FIG. 1 is a schematic perspective exploded view of a storage device 100, according to one implementation. The storage device 100 is a magnetic media drive, particularly a tape drive. The storage device 100 will be referred to as the tape drive 100 hereafter. It is noted that while the tape drive is shown as having embedded tape for illustrative purposes, the embodiments of the invention can be applied in various forms of tape drive including a drive where the tape media is insertable such as in a media cartridge. One example is tape drives and media conforming to the LTO standard, and the various drive illustrations shown would be similar to such a drive when the media is fully inserted and engageable for data access.

FIG. 2 is a schematic top-down view of the tape drive 100 illustrated in FIG. 1, according to one implementation.

FIG. 3 is a schematic side profile view of the tape drive 100 illustrated in FIG. 1, according to one implementation.

Focusing on FIG. 2, for example, the tape drive 100 includes an enclosure that includes a casing 105, one or more tape reels 110, one or more rotors (e.g., a stepping motor 120 (also known as a stepper motor), a voice coil motor (VCM) 125, a head assembly 130 with one or more read heads and one or more write heads, and tape guides/rollers 135a, 135b. Focusing on FIG. 3, for example, the tape drive 100 also includes a printed circuit board assembly 155 (PCBA). In one embodiment, which can be combined with other embodiments, most of the components are within an interior cavity of the casing 105, except the PCBA 155, which is mounted on an external surface of the casing 105. The same components are illustrated in a perspective view in FIG. 1.

In the illustrated implementations, two tape reels 110 are placed in the interior cavity of the casing 105, with a center of each of the two tape reels 110 on the same level in the cavity. As shown in FIGS. 1 and 2, the head assembly 130 is located between and below the two tape reels 110. Tape reel motors located in the spindles 140 of the tape reels 110 can operate to wind and unwind the tape media 115 into and out of the tape reels 110. Each tape reel 110 may also incorporate a tape folder to help the tape media 115 be neatly wound onto the respective tape reel 110. The tape media 115 may be made via a sputtering process to provide improved areal density. The tape media 115 includes two surfaces, an oxide side and a substrate side. The oxide side is the surface that can be magnetically manipulated (written to or read from) by one or more read/write heads. The substrate side of the tape media 115 aids in the strength and flexibility of the tape media 115.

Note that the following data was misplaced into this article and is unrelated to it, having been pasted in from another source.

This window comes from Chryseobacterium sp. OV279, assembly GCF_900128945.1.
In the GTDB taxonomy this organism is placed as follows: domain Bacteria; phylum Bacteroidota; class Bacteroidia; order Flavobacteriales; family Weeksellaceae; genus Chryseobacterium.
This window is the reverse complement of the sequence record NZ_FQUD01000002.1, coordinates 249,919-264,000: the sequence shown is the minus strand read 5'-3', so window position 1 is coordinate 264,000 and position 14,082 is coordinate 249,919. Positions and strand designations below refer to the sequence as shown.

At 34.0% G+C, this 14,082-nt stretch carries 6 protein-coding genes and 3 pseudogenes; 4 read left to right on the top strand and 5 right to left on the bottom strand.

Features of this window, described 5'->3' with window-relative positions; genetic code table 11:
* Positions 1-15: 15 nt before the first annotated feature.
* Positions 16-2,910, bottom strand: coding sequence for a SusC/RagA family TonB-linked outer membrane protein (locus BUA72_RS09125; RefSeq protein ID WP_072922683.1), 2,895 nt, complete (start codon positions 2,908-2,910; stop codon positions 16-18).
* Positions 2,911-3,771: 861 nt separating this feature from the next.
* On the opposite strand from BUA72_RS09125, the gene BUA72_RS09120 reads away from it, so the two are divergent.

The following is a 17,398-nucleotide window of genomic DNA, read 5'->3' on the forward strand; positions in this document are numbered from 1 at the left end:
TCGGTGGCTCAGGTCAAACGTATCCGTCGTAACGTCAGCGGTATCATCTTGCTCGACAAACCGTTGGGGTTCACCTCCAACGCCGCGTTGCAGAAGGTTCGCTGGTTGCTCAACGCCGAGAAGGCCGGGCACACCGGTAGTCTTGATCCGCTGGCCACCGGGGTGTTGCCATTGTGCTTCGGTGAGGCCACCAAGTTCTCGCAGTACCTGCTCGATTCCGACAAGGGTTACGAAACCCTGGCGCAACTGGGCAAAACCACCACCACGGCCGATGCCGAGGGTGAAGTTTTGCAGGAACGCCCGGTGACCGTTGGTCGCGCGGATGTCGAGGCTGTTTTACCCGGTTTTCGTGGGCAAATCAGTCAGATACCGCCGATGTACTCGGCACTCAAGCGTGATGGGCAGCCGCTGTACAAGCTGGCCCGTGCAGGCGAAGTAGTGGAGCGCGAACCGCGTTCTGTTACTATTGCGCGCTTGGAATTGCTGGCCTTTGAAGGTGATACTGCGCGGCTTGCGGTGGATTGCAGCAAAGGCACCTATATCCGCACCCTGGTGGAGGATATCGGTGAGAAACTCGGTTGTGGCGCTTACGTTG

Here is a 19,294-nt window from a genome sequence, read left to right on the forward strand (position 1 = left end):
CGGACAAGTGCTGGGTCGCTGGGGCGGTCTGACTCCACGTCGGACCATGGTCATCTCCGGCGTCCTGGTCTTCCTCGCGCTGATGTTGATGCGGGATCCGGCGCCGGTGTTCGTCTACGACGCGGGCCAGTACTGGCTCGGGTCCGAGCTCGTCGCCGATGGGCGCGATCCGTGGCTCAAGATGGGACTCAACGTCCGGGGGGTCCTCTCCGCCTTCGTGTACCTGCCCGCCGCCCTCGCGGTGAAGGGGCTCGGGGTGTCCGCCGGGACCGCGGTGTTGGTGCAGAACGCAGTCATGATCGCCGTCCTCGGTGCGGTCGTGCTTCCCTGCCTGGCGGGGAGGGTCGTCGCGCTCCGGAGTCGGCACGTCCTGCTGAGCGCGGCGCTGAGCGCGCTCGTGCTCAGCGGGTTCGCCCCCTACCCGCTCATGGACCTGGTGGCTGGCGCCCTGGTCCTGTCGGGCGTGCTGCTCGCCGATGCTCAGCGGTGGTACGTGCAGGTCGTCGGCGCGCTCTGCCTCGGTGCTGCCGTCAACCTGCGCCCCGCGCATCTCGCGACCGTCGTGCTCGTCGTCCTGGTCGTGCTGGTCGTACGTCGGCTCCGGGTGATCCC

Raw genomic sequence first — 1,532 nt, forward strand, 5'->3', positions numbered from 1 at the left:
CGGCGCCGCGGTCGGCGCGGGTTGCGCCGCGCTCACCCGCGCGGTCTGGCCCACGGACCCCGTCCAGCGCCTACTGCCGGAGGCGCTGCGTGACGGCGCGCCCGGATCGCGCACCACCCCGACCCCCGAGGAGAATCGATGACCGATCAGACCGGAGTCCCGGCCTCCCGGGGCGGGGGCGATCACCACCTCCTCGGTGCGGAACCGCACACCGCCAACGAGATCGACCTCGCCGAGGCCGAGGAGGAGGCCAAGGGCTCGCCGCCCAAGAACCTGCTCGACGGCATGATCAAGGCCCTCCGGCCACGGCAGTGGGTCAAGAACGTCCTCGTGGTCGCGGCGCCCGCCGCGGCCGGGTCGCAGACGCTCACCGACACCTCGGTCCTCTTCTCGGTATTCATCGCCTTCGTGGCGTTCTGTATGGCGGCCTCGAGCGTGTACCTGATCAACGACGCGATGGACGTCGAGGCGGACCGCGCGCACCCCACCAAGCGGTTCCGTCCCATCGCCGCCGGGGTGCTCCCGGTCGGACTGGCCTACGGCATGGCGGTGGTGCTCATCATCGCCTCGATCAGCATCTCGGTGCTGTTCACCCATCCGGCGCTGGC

Tape media 115 from the tape reels 110 are biased against the guides/rollers 135a, 135b (collectively referred to as guides/rollers 135) and are movably passed along the head assembly 130 by movement of the reels. The illustrated embodiment shows four guides/rollers 135a, 135b, with the two guides/rollers 135a furthest away from the head assembly 130 serving to change direction of the tape media 115 and the two guides/rollers 135b closest to the head assembly 130 by pressing the tape media 115 against the head assembly 130.

In one embodiment, which can be combined with other embodiments, the guides/rollers 135 utilize the same structure, as shown in FIG. 1. In one embodiment, which can be combined with other embodiments, the guides/rollers 135 may have more specialized shapes and differ from each other based on function, as shown in FIG. 2. A lesser or a greater number of rollers may be used. For example, the two function rollers may be cylindrical in shape, while the two functional guides may be flat-sided (e.g., rectangular prism) or clip shaped with two prongs and the film moving between the prongs of the clip.